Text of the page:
1. Winning NCAA regions in 1992 and 1993 was a big deal. You can't minimize that.
2. The idea that the NCAA sanctions "set the program back a decade" is absurd.
but i win a lot of imaginary arguments with co workers in my shower alone, so i feel like i should contribute my expertise.
if you work at a state office in some way shape or form and are found to break the law in that role, you generally get in big trouble, possibly even jail. if a doctor or engineer is convicted of negligence the state can take action against that person and ask for monetary damages. why can't athletic coaches who work for state universities have the same thing? if you as a coach are found to have broken the rules then you have broken your contract with a state agency and could be punished in accordance with the law and made to pay damages or serve time for fraud or something. besides the show cause for the assistant, the players walk and get paid, the head coach walks and keeps his money, but the clean players stay and get less talented team mates and the fans stay and get worse teams to root for.
Because as soon as you sue your former coach all kinds of nasty secrets get uncovered. Not smart business unless you think everyone at your institution is perfect except for the players and the head coach.
No one in Chapel Hill will care--it isn't basketball.
This is actually completely true, especially with the NCAA tournament happening right now. I'll bet a ton of them won't even be aware of this until the fall.
There are some rabid football fans here and they resent the basketball school moniker. Last summer I argued with an acquaintence who is a UNC booster over penalties (pro tip: don't try this at home) and he seemed to think that Butch Davis would go unpunished. It ended with me saying something about the twenty thousand unfilled seats at Keenan and how coaches don't survive 10.1 violations if it happens on their watch. Not one of my shining moments, but to my credit I'm the one who walked away from the conversation. A few months later he apologized. They had just finished a new expansion (Blue Zone) and all the boosters were quite upset with what they thought would be an institutional de-emphasis on football. I'm not sure Larry Fedora is going to be the answer here, but UNC can always recruit.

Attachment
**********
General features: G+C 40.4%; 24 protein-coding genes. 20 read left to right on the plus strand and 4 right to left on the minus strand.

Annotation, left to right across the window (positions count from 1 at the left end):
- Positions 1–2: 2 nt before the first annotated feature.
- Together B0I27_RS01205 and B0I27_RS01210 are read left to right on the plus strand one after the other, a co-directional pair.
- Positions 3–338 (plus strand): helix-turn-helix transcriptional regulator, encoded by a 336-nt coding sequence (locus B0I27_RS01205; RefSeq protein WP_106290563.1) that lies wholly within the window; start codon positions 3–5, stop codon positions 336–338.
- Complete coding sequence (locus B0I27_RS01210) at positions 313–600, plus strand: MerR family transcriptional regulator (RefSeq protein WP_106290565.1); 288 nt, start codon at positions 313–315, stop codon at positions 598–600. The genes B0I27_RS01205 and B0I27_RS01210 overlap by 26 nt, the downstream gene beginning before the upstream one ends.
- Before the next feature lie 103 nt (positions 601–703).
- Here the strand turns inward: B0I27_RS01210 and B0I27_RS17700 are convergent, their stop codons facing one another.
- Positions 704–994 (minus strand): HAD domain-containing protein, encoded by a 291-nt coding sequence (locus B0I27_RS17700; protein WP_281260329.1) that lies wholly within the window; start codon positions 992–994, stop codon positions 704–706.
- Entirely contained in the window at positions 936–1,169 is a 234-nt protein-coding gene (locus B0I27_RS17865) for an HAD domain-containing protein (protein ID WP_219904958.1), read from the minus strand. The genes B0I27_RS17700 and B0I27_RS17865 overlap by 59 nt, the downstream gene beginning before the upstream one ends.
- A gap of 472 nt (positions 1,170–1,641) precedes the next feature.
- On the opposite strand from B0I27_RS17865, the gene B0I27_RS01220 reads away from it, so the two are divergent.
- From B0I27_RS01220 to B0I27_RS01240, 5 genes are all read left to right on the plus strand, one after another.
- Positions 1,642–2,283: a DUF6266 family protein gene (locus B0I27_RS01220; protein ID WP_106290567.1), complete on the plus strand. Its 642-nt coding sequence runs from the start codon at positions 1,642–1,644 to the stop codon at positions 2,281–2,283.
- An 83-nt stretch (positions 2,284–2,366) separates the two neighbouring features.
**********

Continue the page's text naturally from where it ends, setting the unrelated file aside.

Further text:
To be fair, I'm not an impartial observer (Ohio hater) but the official laundry list that UNC had was much more severe than what Ohio was facing.
Talking about that, anyone knows what the timetable is (if there's even one) with the sanctions for Oregon or Miami?
I don't think either has a Notice of Allegations yet. I would think both would be wrapped up by December, but I'm assuming they'll see an NOA sometime this summer. Oregon seems to be ahead of Miami on the calendar.
If I had to guess, I would assume Oregon gets something similar to OSU/UNC. Who knows with Miami. I suppose they'll see USC like penalties, if not worse.
I'm surprised Chip Kelly kept his job. He basically paid for recruits, though I'm sure the NCAA won't see it that way ($25,000 for "oral" scouting reports?).
I'm not an insider at Oregon or anything, but I really see no way any university could justify keeping him on staff as a coach. He'll be out of the NCAA and either get a pro gig or...? It might be tough having to move to the high school level, but I assume the guy needs some kind of job.
Which is why I was shocked when the Tampa Bay job fell through. Phil Knight must have convinced him he was safe.